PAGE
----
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Old 10-25-2012, 02:57 AM   #1
wlssox524
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Default Diagnosing first beer problem

Hey all-

I brewed my first all grain beer about a month ago. Bottled it 2 weeks ago and just opened a few to see how things were going. The first two beers I picked both gave a big hiss and gushed out. They were very highly carbonated, similar to champagne. I picked a third one and opened it without problem. It tasted fine (wouldn't expect it to be finished after two weeks in the bottle).

I think I know the cause: when I was siphoning into the bottling bucket I poured the priming solution in halfway through the process but forgot to stir it. So it seems that I'm going to have some highly carbonated beers and some barely carbonated ones. So I have two questions:

1) Is is possible that this is something worse like an infection? I'm assuming it's related to priming since it's uneven across bottles and I know I forgot to stir it in
2) Is there any chance that after a few weeks in the fridge the carbonation will even out?

Thanks!

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Old 10-25-2012, 03:02 AM   #2
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Probably not an infection. If the priming sugar did't get a chance to mix in, the some will gush while others are flat. I'd allow some more time, and let them sit in the fridge at least overnight to let the CO2 dissolve into the beer.

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Old 10-25-2012, 03:22 AM   #3
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If the beer tastes fine then I wouldn't worry about an infection, but if it is an infection the longer it sits the worse it will get.

Either way I hope it turns out well!! If it doesn't, don't give up.

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Old 10-25-2012, 05:55 AM   #4
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I think your diagnosis of not mixing is the problem and your questions are moot. By adding it halfway through without stirring, you basically added a bunch of sugar to the bottom of the bucket and then mixed that up with the rest of the incoming beer (and a little with the original amount). So, you'll end up with something in the neighborhood of 1/3 over-carbed, 1/3 ok, and maybe 1/3 under-carbed. Maybe. Don't quote me on the exact ratios.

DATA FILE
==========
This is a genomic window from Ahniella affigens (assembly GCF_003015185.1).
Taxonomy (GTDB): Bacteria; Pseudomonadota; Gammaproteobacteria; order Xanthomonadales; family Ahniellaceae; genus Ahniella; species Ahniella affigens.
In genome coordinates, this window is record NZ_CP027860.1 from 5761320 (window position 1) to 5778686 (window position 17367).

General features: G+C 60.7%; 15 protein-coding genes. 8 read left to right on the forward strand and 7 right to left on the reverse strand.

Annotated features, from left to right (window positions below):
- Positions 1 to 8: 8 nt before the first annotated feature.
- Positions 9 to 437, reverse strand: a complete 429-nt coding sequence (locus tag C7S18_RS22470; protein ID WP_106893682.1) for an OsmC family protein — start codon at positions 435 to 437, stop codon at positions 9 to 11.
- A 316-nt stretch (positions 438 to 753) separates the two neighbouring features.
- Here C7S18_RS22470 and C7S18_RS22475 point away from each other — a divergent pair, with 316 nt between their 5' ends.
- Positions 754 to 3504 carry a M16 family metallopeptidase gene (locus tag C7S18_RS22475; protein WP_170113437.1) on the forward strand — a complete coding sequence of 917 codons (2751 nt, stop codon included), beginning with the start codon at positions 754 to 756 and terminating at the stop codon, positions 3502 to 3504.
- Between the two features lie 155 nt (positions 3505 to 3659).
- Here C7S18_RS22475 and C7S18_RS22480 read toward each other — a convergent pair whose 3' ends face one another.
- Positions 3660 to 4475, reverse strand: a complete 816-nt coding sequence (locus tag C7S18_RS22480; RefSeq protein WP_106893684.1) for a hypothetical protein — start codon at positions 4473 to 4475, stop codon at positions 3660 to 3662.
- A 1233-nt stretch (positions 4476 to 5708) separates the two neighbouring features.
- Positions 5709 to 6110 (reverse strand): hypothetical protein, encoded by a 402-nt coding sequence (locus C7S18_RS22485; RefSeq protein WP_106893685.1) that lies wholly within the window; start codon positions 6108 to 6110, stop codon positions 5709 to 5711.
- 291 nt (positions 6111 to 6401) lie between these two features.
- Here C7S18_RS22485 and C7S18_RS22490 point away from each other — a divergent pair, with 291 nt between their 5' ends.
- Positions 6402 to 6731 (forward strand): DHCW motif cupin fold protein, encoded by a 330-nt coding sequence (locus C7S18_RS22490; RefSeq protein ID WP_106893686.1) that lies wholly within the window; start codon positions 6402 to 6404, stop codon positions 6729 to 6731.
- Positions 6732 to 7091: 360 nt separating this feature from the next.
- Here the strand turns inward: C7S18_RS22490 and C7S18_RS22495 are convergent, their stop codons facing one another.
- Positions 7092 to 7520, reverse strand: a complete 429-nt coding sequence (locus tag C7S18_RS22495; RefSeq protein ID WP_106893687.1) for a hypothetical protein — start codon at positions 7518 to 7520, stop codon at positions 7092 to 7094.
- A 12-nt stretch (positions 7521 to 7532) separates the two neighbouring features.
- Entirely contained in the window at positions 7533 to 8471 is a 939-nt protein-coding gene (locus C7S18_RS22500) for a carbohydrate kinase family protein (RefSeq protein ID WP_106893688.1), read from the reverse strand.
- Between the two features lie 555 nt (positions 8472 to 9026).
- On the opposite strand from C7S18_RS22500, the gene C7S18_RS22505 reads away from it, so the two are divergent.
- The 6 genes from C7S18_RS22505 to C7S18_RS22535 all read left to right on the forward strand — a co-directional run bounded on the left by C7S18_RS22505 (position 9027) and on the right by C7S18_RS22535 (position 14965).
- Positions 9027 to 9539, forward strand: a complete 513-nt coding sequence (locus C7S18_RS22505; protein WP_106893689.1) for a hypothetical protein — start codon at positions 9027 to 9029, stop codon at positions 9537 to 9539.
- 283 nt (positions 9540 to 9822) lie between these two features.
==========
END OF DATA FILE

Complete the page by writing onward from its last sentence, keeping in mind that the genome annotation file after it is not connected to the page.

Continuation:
Definitely no infection, you'd get an off flavor in addition to gushers. And on the second question, the yeasts have pretty much eaten all the sugar in the bottles so you're stuck with what you've got.

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Old 10-25-2012, 11:40 AM   #5
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generally I find the act of racking beer over does a pretty good job mixing in priming sugar. I never stir my bottling bucket, just put the priming solution on the bottom and rack onto it. I suppose you could see some variability, but more likely you just need to wait longer. with fall here ambient temperatures have likely dropped several degrees, so it will take longer to get all your bottles carbed up and ready to go.

you know the speech: 3 weeks at 70*F minimum for full carbonation, chill in fridge 2 days to reabsorb all CO2, etc. RDWHAHB.

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Old 10-25-2012, 11:51 AM   #6
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It's way too early to determine the cause, whether it be your priming sugar wasn't mixed thoroughly, infection, etc. Often times bottles gush anyway after 2 weeks because they aren't yet through the full carbing process. Wait another week or two at the least before worrying about anything. You are probably fine

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Old 10-25-2012, 01:40 PM   #7
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Quote:
Originally Posted by SimonHucko View Post
generally I find the act of racking beer over does a pretty good job mixing in priming sugar. I never stir my bottling bucket, just put the priming solution on the bottom and rack onto it. I suppose you could see some variability, but more likely you just need to wait longer. with fall here ambient temperatures have likely dropped several degrees, so it will take longer to get all your bottles carbed up and ready to go.

you know the speech: 3 weeks at 70*F minimum for full carbonation, chill in fridge 2 days to reabsorb all CO2, etc. RDWHAHB.
I always forget to stir mine too, never had a problem though.
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